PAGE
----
7 Steps To Build Muscle (For SKINNY GUYS)

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Learn how to build muscle fast. Even if you’re a skinny guy or hardgainer you can gain weight and bulk up if you just follow this diet and workout advice. The link to create you’re own bulking meal plan is below and by sticking to your macros you’ll gain healthy weight while building muscle mass.

🔥 FREE 6 Week Challenge: http://bit.ly/lose-fat327

Fat Loss Calculator: http://bit.ly/gt-calculator27

If you consider yourself a hardgainer and you find that no matter how hard you try, you just can’t pack on any more muscle you’re probably wondering, “what am I doing wrong here?” You’ve probably spent months, or maybe even years trying to bulk up but you’re still skinny, you don’t have much noticeable muscle mass, and most of your t shirts are still baggy, especially around your arms. Meanwhile you see other people that just seem to have an easier time than you. People that might not workout as much or they might eat the worst foods, yet they seem to be able to build muscle just by looking at a dumbbell. This can become really frustrating and even if you’re a persistant person that doesn’t quit, it can be very easy to simply label yourself as a hardgainer and to start making excuses. But the truth is that you’re not a hardgainer. That’s right….you heard me.. you’re not. Sure everyone’s biology and physiology is different, and sure you may have a slightly tougher time building muscle than others, but most of what you believe about being a hardgainer is just a myth that’s keeping you skinny. In reality, if you just do the 7 things that I”m about to show you consistently, I don’t care how much of a hardgainer you think you are, you’re going to bulk up. The first and most common problem for skinny guys is not eating enough calories. The irony is that Most people that call themselves hardgainers think that they eat so much, but thats usually not the case. On top of that there are some people out there passing along misinformation claiming that you don’t need a calorie Surplus to build muscle that it’s a myth and that you just need to be doing the right thin..

Research:

1. “consumption of amino acids, in particular leucine, stimulating increased muscle protein synthesis via the mTOR signaling pathway”
Link: https://www.ncbi.nlm.nih.gov/pmc/articles/PMC3514292/

2. “long-term severe CR reduces serum total and free testosterone”
https://www.ncbi.nlm.nih.gov/pubmed/20096034
“Restricting calories increased the total output of cortisol”
https://www.ncbi.nlm.nih.gov/pubmed/20368473

3. Extreme calorie surpluses provide no muscle-building benefit but do cause fat gain. See figure 1 of the study
https://www.ncbi.nlm.nih.gov/pubmed/23679146

4. Bench press strength associated with chest size:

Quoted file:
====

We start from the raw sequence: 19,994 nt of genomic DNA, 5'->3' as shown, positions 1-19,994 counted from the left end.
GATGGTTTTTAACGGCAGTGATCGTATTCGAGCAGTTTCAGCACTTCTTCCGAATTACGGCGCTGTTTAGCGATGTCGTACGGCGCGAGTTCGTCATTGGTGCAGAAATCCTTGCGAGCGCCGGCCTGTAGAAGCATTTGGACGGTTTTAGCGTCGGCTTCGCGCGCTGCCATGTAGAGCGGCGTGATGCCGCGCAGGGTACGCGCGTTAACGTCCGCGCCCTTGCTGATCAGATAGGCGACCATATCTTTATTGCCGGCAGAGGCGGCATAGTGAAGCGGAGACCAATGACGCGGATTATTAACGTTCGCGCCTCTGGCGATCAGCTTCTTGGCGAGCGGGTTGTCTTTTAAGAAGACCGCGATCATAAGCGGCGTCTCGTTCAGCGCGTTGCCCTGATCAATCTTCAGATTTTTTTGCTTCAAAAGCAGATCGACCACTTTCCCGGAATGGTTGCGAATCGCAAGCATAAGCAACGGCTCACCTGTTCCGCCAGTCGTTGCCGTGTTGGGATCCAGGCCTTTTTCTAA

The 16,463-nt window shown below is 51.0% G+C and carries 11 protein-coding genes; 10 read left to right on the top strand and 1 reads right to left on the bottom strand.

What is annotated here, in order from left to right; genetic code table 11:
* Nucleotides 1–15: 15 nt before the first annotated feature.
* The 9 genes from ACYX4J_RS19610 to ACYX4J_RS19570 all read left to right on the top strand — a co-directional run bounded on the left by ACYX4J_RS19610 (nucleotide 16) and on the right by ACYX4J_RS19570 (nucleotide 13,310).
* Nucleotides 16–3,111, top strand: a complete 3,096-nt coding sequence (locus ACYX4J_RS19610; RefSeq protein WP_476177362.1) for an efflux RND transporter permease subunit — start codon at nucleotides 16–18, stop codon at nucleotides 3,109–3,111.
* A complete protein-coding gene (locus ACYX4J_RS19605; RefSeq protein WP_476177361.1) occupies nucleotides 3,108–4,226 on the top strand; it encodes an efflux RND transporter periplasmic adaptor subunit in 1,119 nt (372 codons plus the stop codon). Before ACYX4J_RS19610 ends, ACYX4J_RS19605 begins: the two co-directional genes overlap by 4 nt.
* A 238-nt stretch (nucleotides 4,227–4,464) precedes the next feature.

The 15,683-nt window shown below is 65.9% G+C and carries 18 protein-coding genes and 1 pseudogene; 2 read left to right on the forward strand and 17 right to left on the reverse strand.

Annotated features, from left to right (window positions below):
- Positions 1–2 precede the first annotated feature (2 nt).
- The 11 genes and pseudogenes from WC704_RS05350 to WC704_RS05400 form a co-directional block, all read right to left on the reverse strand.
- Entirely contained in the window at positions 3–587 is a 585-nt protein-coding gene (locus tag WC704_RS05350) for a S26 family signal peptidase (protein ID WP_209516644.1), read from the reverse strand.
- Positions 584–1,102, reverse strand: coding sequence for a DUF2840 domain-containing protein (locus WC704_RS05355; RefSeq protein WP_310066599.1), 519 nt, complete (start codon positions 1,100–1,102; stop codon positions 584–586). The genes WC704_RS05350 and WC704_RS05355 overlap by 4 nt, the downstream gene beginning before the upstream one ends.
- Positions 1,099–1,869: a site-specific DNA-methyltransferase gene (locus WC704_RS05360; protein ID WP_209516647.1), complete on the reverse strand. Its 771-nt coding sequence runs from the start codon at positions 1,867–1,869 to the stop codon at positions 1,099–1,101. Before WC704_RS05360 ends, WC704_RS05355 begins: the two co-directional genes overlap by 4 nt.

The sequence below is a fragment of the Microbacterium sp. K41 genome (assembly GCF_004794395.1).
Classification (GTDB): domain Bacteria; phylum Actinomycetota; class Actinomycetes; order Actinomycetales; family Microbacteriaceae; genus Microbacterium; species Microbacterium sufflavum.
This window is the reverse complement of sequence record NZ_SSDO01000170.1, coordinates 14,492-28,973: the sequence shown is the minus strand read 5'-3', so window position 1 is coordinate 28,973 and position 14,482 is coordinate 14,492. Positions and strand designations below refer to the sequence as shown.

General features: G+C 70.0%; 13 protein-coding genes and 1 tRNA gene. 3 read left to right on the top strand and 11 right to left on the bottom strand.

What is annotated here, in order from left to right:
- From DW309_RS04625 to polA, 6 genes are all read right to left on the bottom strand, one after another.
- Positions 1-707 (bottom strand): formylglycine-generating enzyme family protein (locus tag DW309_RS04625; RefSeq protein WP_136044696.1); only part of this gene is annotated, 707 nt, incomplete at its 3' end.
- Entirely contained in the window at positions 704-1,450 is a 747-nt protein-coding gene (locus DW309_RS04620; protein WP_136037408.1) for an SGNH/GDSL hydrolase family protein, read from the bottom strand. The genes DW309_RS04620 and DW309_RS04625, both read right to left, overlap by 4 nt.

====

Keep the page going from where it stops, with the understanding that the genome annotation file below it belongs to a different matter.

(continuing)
See figure 1
https://www.ncbi.nlm.nih.gov/pubmed/24169471

5. “more successful powerlifters typically have higher degrees of muscle mass expressed per unit height and/or bone mass”
https://www.ncbi.nlm.nih.gov/pubmed/25611080
“the significant differences were for muscle mass and muscular girths, it would appear likely that these differences contributed to the stronger lifters’ superior performance.”
https://www.ncbi.nlm.nih.gov/pubmed/17786689
https://www.ncbi.nlm.nih.gov/pubmed/19826300

6. Ideal protein intake is 1.6g/kg or about 0.8g/lb
See Figure 5
https://bjsm.bmj.com/content/52/6/376

7. “greater protein intakes and a more even distribution across meals are modifiable factors associated with higher muscle mass”
Link: https://www.ncbi.nlm.nih.gov/pubmed/27465379
“an even distribution of daily protein intake across meals is independently associated with greater muscle strength”
Link: https://www.ncbi.nlm.nih.gov/pubmed/28515070

8. “a balanced distribution of daily protein intake” “acutely stimulated the synthesis of muscle contractile proteins more effectively than a skewed distribution”
https://www.ncbi.nlm.nih.gov/pmc/articles/PMC4420900/

9. Concurrent training: The negative effect that cardio has on lower body strength/muscle mass
See Figure 1
https://www.ncbi.nlm.nih.gov/pubmed/22002517

10. “resulting in an increase in AMPK activity after endurance exercise” & “AMPK”… “leads to the inactivation of mTOR and a decrease in the rate of protein synthesis”
https://www.ncbi.nlm.nih.gov/pubmed/17095927

(10.5) 2% Carbs vs 77% carbs effect on Muscles
https://www.ncbi.nlm.nih.gov/pubmed/15879168

(11) Testosterone to Cortisol Ratio 60% carbs vs 30% carbs
https://www.ncbi.nlm.nih.gov/pubmed/20091182

(12) “The carbohydrate restriction program caused a significant reduction in the number of squat repetitions performed”
https://espace.library.uq.edu.au/view/UQ:142963

(13) “Approximately 1 hr of SR on five nights a week led to less proportion of fat mass loss” “despite similar weight loss”
https://www.ncbi.nlm.nih.gov/pubmed/29438540

(14) high-GI meal resulted in a significant shortening of SOL in healthy sleepers
https://www.ncbi.nlm.nih.gov/pubmed/17284739

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